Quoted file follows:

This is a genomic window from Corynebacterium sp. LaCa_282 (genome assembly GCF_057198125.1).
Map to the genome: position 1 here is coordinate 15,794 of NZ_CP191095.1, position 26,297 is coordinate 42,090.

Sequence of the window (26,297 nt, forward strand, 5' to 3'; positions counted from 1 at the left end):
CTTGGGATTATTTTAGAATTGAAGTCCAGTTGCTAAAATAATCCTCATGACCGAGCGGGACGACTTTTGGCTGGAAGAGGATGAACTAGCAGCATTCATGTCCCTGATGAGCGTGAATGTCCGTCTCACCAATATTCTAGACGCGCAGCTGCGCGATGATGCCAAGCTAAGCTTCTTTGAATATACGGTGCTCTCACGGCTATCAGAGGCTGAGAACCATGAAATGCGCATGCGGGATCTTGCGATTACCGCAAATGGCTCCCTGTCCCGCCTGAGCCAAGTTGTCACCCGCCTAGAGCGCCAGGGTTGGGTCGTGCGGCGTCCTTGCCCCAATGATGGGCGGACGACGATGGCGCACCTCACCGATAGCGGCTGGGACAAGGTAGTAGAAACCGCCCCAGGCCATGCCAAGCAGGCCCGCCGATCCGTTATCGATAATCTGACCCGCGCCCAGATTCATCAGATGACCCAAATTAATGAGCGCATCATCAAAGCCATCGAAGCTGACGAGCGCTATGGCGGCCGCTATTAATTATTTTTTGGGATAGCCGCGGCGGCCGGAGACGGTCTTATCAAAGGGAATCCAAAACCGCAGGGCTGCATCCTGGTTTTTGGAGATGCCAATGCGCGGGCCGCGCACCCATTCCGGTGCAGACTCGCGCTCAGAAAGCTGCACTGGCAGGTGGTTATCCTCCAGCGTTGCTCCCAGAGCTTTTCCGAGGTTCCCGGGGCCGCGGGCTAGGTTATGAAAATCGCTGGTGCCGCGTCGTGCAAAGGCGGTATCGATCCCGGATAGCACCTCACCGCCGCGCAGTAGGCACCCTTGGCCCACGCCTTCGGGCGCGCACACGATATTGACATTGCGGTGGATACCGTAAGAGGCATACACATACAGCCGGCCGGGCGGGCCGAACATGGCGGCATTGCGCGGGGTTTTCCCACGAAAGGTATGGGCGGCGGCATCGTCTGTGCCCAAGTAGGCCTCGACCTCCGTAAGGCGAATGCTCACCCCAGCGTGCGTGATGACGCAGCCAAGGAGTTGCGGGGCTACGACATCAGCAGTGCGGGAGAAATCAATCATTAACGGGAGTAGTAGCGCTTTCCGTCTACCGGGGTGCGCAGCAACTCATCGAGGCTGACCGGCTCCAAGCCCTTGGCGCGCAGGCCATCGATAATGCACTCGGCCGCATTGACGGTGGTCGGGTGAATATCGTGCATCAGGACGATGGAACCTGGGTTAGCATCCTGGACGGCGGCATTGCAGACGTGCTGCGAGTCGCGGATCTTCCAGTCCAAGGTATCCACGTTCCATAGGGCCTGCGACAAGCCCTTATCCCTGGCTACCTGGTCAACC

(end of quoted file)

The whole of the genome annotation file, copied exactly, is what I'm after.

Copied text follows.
This is a genomic window from Corynebacterium sp. LaCa_282 (genome assembly GCF_057198125.1).
Map to the genome: position 1 here is coordinate 15,794 of NZ_CP191095.1, position 26,297 is coordinate 42,090.

Sequence of the window (26,297 nt, forward strand, 5' to 3'; positions counted from 1 at the left end):
CTTGGGATTATTTTAGAATTGAAGTCCAGTTGCTAAAATAATCCTCATGACCGAGCGGGACGACTTTTGGCTGGAAGAGGATGAACTAGCAGCATTCATGTCCCTGATGAGCGTGAATGTCCGTCTCACCAATATTCTAGACGCGCAGCTGCGCGATGATGCCAAGCTAAGCTTCTTTGAATATACGGTGCTCTCACGGCTATCAGAGGCTGAGAACCATGAAATGCGCATGCGGGATCTTGCGATTACCGCAAATGGCTCCCTGTCCCGCCTGAGCCAAGTTGTCACCCGCCTAGAGCGCCAGGGTTGGGTCGTGCGGCGTCCTTGCCCCAATGATGGGCGGACGACGATGGCGCACCTCACCGATAGCGGCTGGGACAAGGTAGTAGAAACCGCCCCAGGCCATGCCAAGCAGGCCCGCCGATCCGTTATCGATAATCTGACCCGCGCCCAGATTCATCAGATGACCCAAATTAATGAGCGCATCATCAAAGCCATCGAAGCTGACGAGCGCTATGGCGGCCGCTATTAATTATTTTTTGGGATAGCCGCGGCGGCCGGAGACGGTCTTATCAAAGGGAATCCAAAACCGCAGGGCTGCATCCTGGTTTTTGGAGATGCCAATGCGCGGGCCGCGCACCCATTCCGGTGCAGACTCGCGCTCAGAAAGCTGCACTGGCAGGTGGTTATCCTCCAGCGTTGCTCCCAGAGCTTTTCCGAGGTTCCCGGGGCCGCGGGCTAGGTTATGAAAATCGCTGGTGCCGCGTCGTGCAAAGGCGGTATCGATCCCGGATAGCACCTCACCGCCGCGCAGTAGGCACCCTTGGCCCACGCCTTCGGGCGCGCACACGATATTGACATTGCGGTGGATACCGTAAGAGGCATACACATACAGCCGGCCGGGCGGGCCGAACATGGCGGCATTGCGCGGGGTTTTCCCACGAAAGGTATGGGCGGCGGCATCGTCTGTGCCCAAGTAGGCCTCGACCTCCGTAAGGCGAATGCTCACCCCAGCGTGCGTGATGACGCAGCCAAGGAGTTGCGGGGCTACGACATCAGCAGTGCGGGAGAAATCAATCATTAACGGGAGTAGTAGCGCTTTCCGTCTACCGGGGTGCGCAGCAACTCATCGAGGCTGACCGGCTCCAAGCCCTTGGCGCGCAGGCCATCGATAATGCACTCGGCCGCATTGACGGTGGTCGGGTGAATATCGTGCATCAGGACGATGGAACCTGGGTTAGCATCCTGGACGGCGGCATTGCAGACGTGCTGCGAGTCGCGGATCTTCCAGTCCAAGGTATCCACGTTCCATAGGGCCTGCGACAAGCCCTTATCCCTGGCTACCTGGTCAACC